A Sense of Direction, Walt Dickerson's second album as a leader, was recorded just two months after his debut, and it opened up a side of his playing not so much in evidence before. Having firmly set out his modernist credentials with the moody atmosphere of the debut, Dickerson seems to feel more inclined to lighten up. Three of the eight tracks are standards (in contrast to the all-Dickerson debut), which help bring out more of the lyricism he's capable of. But even his originals are generally brighter and more immediate, and help showcase not just his progressive thinking, but also his mastery of the vibes tradition before him. One exception is the melancholy "Ode to Boy," a tribute to Dickerson's brother who drowned while serving in the Navy. But for the most part, A Sense of Direction finds Dickerson at his most extroverted. He's far more likely to show off his prodigious technique in flashy, tinkling runs (which make the up-tempo "Togetherness" a highlight), and he lends a cool romanticism to the ballad numbers.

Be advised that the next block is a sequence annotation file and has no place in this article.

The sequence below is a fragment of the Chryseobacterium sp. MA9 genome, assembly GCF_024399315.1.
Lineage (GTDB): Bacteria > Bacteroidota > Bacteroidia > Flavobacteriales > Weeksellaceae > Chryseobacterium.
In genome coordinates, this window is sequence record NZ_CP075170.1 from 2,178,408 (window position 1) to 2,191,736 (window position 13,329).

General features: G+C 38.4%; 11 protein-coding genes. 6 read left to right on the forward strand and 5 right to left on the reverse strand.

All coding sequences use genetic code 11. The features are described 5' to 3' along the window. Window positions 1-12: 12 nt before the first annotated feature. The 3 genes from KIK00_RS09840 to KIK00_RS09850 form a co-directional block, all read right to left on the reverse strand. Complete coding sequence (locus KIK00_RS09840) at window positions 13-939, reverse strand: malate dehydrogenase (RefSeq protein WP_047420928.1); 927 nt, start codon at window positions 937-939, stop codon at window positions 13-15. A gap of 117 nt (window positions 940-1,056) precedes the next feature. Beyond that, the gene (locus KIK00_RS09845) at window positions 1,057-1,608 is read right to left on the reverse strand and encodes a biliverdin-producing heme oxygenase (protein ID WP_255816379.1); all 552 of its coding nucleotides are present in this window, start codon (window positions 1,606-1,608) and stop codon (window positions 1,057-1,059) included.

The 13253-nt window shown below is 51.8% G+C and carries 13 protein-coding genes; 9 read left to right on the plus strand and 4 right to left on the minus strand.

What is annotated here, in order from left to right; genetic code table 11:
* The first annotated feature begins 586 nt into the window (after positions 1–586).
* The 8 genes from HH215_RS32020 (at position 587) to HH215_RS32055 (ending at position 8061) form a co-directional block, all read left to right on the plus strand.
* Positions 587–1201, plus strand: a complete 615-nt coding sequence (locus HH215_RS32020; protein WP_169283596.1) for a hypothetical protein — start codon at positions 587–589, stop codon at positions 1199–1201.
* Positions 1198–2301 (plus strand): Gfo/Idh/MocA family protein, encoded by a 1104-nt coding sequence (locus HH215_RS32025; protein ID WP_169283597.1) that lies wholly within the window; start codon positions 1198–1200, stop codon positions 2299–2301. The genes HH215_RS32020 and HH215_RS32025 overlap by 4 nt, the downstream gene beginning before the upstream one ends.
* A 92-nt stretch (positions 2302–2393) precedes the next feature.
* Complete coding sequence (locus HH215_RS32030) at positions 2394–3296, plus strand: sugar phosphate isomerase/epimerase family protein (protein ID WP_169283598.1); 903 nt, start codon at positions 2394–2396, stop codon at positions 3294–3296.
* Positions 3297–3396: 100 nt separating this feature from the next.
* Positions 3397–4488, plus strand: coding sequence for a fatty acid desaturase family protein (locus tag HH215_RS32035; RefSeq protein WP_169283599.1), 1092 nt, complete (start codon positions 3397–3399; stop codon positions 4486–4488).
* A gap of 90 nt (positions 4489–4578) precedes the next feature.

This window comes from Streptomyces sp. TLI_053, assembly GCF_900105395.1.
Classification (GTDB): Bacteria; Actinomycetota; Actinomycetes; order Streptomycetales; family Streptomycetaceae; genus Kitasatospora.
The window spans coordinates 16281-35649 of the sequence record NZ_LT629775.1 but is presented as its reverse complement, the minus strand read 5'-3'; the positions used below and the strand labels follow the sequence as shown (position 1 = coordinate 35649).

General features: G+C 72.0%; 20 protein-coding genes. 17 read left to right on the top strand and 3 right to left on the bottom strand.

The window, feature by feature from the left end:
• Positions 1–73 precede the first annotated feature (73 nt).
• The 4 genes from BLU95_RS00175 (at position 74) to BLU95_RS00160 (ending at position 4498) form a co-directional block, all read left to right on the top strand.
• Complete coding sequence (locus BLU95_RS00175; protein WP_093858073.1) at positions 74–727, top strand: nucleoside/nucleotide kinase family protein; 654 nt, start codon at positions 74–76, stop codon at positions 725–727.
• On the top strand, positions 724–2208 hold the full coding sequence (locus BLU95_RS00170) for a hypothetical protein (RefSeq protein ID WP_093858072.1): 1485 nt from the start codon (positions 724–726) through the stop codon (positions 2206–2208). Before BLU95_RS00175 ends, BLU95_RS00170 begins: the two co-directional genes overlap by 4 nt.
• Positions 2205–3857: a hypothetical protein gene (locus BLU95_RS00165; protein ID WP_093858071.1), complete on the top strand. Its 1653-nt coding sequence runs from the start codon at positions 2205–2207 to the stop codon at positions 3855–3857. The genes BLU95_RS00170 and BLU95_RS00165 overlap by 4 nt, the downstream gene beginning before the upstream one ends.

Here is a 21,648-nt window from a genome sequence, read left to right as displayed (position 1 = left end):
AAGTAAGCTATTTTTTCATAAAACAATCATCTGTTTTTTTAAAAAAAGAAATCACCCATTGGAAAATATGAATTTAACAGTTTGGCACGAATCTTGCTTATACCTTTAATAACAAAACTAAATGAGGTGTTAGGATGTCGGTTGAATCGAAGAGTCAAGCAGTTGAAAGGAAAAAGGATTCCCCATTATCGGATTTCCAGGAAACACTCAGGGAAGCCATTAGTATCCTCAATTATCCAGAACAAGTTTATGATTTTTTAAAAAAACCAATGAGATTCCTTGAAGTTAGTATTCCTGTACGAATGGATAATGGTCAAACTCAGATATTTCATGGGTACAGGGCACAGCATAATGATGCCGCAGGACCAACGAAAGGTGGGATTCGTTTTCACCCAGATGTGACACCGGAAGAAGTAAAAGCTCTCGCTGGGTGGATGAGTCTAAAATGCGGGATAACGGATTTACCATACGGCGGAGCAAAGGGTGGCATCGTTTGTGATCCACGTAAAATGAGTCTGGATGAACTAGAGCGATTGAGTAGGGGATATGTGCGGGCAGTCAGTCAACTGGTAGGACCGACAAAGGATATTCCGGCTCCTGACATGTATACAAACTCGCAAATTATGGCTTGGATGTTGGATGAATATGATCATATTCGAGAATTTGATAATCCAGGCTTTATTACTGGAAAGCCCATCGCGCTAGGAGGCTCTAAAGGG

Pianist Austin Crowe contributes some warm solos of his own, and the new bass-and-drums team of Edgar Bateman and Eustis Guillemet, Jr. is solid in support. If it's a shade less challenging and inventive than This Is Walt Dickerson!, A Sense of Direction compensates by making Dickerson's innovations more accessible and inviting.
|Sense of Direction / Walt Dickerson||Walt Dickerson||6:00|
|Ode to Boy / Walt Dickerson||Walt Dickerson||5:30|
|Togetherness / Walt Dickerson||Walt Dickerson||3:00|
|What's New? / Johnny Burke / Bob Haggart||Walt Dickerson||4:44|
|Good Earth / Walt Dickerson||Walt Dickerson||3:33|
|Why / Walt Dickerson||Walt Dickerson||4:48|
|You Go to My Head / J. Fred Coots / Haven Gillespie||Walt Dickerson||8:19|
|If I Should Lose You / Ralph Rainger / Leo Robin||Walt Dickerson||5:00|